Senate reviews lobbyist bill

Critics say measure would create loophole for large corporations

April 04, 2002|By Sarah Koenig | Sarah Koenig,SUN STAFF

Some of Maryland's biggest corporations would be able to influence legislation in Annapolis without having to tell the public or adhere to the lobbyist code of ethics if a bill already passed by the House of Delegates becomes law.

Under the legislation, to be heard by a Senate committee today, people now registered as lobbyists for companies such as Verizon, CareFirst BlueCross BlueShield and Potomac Electric Power Co. would likely be exempt from registration, as long as they spend less than 20 percent of their work time lobbying.

The bill was originally designed to address complaints about the new lobbyist ethics law that took effect last year, and which many people say is too restrictive.

Lobbyists cannot serve on state boards and commissions, which particularly irritated members of nonprofit groups and trade and professional organizations.

In addition, some worry that the complicated law is stifling citizen participation in the General Assembly because the Maryland Ethics Commission has interpreted the law (some privately say "misinterpreted") to mean that a business owner who comes to Annapolis once or twice to testify could easily trigger the lobbyist registration requirements.

"The problem is, the letter of the law is absurd," said Henry W. Bogdan of the Maryland Association of Nonprofit Organizations. "Say you come down here for a local bond bill. Now suddenly you fall under all these things that are designed for the sharks."

To rectify those problems, House members came up with a new set of exemptions, for nonprofit groups and trade and professional organizations, students and any "individual" who spends less than 20 percent of his or her work time lobbying during a six-month reporting period.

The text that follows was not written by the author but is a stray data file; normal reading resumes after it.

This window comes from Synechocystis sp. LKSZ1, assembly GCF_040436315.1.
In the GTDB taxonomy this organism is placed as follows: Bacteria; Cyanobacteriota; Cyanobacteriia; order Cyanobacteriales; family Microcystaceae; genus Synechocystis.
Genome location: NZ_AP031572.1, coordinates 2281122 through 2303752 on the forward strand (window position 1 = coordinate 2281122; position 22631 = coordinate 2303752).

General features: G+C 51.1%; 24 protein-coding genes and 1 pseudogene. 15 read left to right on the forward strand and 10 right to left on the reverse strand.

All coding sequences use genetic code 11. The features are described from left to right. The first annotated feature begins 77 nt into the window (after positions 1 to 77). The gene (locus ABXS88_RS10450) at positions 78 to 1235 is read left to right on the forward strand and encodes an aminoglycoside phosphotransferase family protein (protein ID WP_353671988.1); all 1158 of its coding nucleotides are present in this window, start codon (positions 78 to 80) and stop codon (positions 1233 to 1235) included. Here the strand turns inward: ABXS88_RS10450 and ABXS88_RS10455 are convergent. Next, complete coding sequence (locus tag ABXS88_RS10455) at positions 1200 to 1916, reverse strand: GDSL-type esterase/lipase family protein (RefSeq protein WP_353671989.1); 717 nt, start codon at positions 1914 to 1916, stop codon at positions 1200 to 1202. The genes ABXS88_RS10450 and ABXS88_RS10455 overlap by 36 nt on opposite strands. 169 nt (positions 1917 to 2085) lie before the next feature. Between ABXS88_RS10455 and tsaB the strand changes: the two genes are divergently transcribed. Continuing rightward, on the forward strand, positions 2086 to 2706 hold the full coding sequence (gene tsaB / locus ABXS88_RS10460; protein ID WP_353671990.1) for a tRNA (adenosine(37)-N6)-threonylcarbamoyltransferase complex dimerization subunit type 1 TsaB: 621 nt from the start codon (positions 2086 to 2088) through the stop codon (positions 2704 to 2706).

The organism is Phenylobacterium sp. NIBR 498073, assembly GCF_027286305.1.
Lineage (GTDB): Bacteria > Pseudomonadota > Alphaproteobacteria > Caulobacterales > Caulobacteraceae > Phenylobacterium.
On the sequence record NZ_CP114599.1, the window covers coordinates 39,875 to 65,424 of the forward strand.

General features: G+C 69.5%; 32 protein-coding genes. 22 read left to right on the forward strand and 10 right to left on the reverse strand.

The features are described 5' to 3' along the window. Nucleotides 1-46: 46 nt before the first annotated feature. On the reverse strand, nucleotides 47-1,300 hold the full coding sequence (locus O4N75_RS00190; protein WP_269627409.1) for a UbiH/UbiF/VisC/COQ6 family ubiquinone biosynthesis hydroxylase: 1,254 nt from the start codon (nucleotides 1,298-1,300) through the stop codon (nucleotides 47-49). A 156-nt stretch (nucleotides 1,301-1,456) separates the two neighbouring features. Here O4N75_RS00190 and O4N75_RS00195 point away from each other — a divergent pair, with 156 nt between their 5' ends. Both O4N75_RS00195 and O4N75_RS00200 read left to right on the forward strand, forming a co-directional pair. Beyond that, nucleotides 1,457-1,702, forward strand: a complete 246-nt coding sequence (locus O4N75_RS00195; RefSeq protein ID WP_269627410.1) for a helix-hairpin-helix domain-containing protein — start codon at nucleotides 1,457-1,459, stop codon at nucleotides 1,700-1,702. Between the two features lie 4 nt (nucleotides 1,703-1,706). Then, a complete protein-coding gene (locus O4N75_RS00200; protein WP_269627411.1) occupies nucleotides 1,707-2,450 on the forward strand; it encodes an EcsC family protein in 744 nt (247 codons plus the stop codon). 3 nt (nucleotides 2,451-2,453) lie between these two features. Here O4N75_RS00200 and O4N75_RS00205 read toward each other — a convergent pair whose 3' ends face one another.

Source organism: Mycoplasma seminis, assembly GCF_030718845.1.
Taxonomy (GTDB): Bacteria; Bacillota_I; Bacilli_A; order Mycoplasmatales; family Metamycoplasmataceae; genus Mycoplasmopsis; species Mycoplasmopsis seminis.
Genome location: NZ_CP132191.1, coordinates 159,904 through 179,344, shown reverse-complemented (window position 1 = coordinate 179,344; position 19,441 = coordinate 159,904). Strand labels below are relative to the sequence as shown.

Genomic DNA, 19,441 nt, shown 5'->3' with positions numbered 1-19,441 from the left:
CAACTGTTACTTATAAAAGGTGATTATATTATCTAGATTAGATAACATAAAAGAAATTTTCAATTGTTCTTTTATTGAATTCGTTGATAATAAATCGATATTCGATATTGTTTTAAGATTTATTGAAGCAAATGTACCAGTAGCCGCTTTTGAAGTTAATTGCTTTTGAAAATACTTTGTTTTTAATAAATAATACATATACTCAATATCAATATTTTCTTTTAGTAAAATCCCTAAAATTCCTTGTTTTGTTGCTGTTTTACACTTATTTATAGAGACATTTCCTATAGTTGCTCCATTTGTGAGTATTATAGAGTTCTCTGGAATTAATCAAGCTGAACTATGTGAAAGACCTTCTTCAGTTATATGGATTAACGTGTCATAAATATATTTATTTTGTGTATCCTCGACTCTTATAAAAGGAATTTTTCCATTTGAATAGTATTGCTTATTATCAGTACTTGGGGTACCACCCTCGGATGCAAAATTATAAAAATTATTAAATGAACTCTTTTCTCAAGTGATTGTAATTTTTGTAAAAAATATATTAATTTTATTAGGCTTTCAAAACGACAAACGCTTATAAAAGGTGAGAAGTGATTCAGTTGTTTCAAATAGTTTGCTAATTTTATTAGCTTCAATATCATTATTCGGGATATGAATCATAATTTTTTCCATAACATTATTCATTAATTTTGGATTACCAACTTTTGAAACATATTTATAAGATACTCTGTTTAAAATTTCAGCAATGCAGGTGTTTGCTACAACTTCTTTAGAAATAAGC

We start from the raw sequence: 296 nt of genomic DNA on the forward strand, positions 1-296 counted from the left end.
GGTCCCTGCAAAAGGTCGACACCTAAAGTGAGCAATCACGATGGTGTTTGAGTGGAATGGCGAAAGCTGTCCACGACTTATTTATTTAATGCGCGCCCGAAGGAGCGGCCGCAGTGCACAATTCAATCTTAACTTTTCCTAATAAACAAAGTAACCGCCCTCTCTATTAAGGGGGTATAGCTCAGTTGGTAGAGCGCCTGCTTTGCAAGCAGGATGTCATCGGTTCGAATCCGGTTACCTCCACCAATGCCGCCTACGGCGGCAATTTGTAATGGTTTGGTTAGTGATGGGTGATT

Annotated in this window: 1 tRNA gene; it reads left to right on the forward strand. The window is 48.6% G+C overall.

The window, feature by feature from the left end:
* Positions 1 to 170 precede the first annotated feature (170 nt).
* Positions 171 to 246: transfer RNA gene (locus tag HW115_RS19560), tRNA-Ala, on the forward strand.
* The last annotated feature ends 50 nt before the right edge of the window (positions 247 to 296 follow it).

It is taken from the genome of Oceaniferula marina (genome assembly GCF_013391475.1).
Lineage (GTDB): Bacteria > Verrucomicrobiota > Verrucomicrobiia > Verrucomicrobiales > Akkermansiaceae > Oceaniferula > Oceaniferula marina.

"We don't think we need to classify those types of people as lobbyists," said House Speaker Casper R. Taylor Jr., a sponsor of the bill, because their lobbying efforts are "incidental."

But other lawmakers and campaign finance reform advocates say that exemption creates a giant loophole for the state's most powerful businesses -- and most generous political donors.

For example, Verizon employee G. Donald Heath was paid $594.30, with $208.18 in expenses, for lobbying between May and October last year. Under the new regulations, he would probably not trip the 20 percent threshold, and so would not have to register as a lobbyist.

Since 1999, the Bell Atlantic/Verizon political action committee has donated $107,251 to Maryland candidates.

James Browning, executive director of Common Cause/Maryland, compiled a stack of such examples in preparation for today's hearing before the Senate Education, Health and Environmental Affairs Committee.

While the bill was meant to ensure the voices of nonprofit groups and residents are not stifled, "it gives a much greater advantage to large corporations," he said.

Donald B. Robertson, former majority leader of the House of Delegates who led a task force to study the state's lobbying corps, agrees. In a letter to lawmakers, he wrote that the bill's exceptions "would appear to serve large organizations far better than individuals representing their own interests."

The bill has other complications, said Suzanne S. Fox, director of the Maryland Ethics Commission, who takes no official position for or against it.

Part-time lobbyists who don't trigger registration requirements wouldn't have to file lobbyist reports with the state, so it is unclear how the public would know who they are, she said.

Another problem is how to calculate 20 percent of someone's work time, because some part-time lobbyists are unsalaried, or volunteers. "As soon as you figure it out, will you let me know?" Fox said.

In Annapolis

Today's highlights

10 a.m. Senate meets, Senate chamber.

10 a.m. House of Delegates meets, House chamber.

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